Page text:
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2

In all cases, the first verb is conjugated according to the subject. An atheist believes in God. To form a negative sentence we use the helper verb to do (in the negative form) and use the bare infinitive form of the main verb. The first verb, to do, is still conjugated. Note that because the word "do" ends in a vowel, when we conjugate it by ...


4

An atheist is a person. The pronoun for a person is either "he" or "she" and sometimes the singular "they" is used when we do not know the gender of a person. In this case, gender is irrelevant, the verb that follows the singular subject must always be in the 3rd person singular. The correct answer is in the 3rd person ...


3

"An atheist" would be 'he' or 'she'. All singular nouns have the third-person-singular "believes" when they are the subject (though there is a little flexibility when a singular noun refers to a group of things). And all plural nouns have third-person-plural. However, atheists are people who don't believe in any god!


0

In reality, you should expect to hear simply "We don't have Wi-Fi." If the choice is really limited to the terms of the Question, with no other clues to the context, then "We didn't install…" would be much more likely. Even then, "We didn't install…" as a simple statement of what happened might well be explained by the fact that ...


1

Wi-Fi isn't something that you "install". It is not a physical object or software. Options (for an on going scenario): We don't enable the Wi-Fi (If you have a router, but disabled the Wi-Fi and only use network cables.) We don't have a router, we just use mobile data. We don't have a network(/an Internet) connection for the house, we ... etc.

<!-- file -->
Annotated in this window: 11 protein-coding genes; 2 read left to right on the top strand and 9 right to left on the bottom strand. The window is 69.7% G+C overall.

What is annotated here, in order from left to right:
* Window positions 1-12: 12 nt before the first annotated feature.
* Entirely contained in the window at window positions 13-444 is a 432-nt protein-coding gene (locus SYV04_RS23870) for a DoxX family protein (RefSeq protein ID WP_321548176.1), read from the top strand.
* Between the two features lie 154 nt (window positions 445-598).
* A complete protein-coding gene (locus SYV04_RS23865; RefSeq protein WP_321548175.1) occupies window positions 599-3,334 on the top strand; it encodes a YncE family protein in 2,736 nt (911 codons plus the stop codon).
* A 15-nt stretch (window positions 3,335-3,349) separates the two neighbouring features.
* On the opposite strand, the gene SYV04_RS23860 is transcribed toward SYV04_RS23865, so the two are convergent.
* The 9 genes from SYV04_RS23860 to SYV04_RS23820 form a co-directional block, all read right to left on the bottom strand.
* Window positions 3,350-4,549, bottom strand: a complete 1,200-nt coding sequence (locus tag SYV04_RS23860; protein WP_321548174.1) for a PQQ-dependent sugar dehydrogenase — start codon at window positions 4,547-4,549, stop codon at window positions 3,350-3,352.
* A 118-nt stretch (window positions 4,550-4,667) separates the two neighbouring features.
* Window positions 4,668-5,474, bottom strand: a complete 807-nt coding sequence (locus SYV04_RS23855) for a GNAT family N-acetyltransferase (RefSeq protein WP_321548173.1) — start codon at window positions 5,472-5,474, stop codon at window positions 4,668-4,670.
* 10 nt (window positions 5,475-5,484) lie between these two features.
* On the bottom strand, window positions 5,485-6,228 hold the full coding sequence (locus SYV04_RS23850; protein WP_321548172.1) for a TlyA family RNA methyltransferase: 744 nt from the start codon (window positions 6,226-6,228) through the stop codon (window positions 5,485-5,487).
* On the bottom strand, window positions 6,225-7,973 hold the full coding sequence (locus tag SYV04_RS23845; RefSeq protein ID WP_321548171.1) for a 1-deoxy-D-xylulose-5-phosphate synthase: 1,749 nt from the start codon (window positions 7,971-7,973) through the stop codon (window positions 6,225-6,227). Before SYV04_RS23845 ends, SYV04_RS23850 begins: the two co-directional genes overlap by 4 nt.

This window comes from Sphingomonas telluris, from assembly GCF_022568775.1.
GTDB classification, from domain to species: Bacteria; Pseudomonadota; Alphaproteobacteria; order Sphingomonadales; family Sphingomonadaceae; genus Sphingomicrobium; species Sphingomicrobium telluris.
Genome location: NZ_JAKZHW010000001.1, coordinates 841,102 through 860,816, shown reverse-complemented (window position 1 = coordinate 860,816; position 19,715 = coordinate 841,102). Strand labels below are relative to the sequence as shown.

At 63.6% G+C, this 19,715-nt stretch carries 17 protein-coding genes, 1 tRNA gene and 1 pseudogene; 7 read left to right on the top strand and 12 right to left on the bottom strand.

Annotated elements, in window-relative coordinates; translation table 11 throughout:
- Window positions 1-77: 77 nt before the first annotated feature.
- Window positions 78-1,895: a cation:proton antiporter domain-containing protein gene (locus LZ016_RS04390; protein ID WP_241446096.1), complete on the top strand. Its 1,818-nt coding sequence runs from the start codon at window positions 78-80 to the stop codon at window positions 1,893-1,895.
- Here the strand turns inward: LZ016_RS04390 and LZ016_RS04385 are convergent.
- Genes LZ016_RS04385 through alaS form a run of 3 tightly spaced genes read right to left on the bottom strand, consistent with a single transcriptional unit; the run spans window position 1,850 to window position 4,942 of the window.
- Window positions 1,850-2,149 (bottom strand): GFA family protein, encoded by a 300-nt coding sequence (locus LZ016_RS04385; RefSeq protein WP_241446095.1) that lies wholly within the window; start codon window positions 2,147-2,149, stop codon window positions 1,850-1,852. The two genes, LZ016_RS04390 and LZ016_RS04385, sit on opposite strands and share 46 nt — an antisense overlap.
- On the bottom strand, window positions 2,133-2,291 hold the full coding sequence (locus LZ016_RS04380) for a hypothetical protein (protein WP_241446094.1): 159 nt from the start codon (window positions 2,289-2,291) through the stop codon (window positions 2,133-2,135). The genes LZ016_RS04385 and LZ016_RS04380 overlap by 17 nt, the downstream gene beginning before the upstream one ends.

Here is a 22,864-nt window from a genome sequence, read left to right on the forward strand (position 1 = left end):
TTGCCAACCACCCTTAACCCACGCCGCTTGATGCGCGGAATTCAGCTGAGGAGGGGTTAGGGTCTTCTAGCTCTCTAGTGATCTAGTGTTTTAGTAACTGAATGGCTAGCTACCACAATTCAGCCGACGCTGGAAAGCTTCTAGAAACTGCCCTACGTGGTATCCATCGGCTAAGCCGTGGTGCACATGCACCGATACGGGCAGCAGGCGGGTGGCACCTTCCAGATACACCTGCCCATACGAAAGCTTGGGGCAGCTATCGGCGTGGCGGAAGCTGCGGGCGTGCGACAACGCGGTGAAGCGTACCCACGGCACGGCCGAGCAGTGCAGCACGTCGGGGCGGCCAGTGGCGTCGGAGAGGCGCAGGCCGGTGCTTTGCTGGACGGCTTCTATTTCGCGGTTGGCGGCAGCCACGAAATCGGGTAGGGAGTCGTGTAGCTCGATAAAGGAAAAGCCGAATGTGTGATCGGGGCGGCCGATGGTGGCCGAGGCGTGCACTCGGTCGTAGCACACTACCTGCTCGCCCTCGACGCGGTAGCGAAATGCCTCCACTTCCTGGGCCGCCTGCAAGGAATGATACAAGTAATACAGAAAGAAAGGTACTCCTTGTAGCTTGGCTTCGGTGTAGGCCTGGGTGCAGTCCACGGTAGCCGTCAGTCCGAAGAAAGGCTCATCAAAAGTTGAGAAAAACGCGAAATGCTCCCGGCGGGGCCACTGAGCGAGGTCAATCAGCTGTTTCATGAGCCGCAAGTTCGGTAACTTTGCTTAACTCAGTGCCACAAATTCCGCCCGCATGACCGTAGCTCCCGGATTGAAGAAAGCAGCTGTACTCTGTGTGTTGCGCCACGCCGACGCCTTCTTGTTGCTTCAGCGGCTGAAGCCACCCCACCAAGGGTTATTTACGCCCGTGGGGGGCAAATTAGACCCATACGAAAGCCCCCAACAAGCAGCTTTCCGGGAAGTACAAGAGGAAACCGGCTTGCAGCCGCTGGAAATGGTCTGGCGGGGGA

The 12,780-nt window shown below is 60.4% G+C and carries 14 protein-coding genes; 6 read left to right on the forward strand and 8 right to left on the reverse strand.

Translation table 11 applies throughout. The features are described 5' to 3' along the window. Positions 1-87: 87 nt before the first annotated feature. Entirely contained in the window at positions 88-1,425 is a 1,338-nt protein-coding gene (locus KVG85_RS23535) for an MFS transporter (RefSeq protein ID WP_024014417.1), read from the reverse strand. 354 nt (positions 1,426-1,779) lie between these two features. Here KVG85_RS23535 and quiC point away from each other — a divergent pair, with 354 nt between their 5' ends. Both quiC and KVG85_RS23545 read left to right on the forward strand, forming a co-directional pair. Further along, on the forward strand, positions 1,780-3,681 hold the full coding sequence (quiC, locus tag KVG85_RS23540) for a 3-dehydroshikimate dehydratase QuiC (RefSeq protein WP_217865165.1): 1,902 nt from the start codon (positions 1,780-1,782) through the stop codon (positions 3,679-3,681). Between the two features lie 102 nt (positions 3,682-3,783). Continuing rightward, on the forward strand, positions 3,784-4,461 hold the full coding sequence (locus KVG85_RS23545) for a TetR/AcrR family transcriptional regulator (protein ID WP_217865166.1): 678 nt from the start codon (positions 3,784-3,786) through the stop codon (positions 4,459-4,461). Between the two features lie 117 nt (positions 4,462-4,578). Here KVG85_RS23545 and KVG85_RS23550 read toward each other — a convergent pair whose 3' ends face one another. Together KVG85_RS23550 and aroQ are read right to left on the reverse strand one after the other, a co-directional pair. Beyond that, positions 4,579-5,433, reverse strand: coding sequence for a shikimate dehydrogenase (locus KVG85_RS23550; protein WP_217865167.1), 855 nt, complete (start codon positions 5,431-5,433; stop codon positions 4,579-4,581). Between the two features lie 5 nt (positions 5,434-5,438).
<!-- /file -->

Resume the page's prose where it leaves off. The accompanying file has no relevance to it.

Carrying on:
2

My first choice would be, “We haven’t installed wi-fi.” “We didn’t install wi-fi,” or “We don’t have wi-fi,” would also work. (Installing Wi-Fi in the past would be necessary to have it in the present.) In this context, “We don’t install wi-fi in our offices,” or, “The Amish don’t install electronics in their homes,” would mean they never do.


38

I wouldn't even use the verb "install": We don't have Wi-Fi in our home.


1

I probably wouldn't choose the simple past tense, because that usually implies that the event happened at a particular time. The present perfect is usually a better option when the time is unspecified: "We haven't installed wi-fi in our home." (Because Colin Fine brought up the issue, I'll mention that I'm a native American English speaker.) I ...


34

I (British English speaker) would always use the "present perfect": We haven't installed. I believe many AmE speakers could say We didn't install (but I'm not an expert). If you want to indicate that you have no intention of installing WiFi, then either We're not installing or We won't install. We don't install doesn't make much sense, unless you ...


0

In a hypothetical construction you would use the "second conditional" The snow would melt if the air temperature was above 32F. This means that you think it is unlikely that the temperature will be above 32F. The use of the past tense in this context doesn't relate to events in the past.


1

Yes. We usually use the present simple to talk about things that are always or generally true or claimed: The world is round. Dogs chase cats. You probably don’t want to use “the” to introduce snow if you are talking about snow in general.


1

He wore a beard for his whole (adult) life. Past tense for past facts. He had worn a beard for his whole adult life Past perfect is also possible, to set up the contrast with the action of shaving yesterday. He has shaved it off. Present perfect for present state (resulting from past actions) He shaved it off yesterday. Past tense for past actions.


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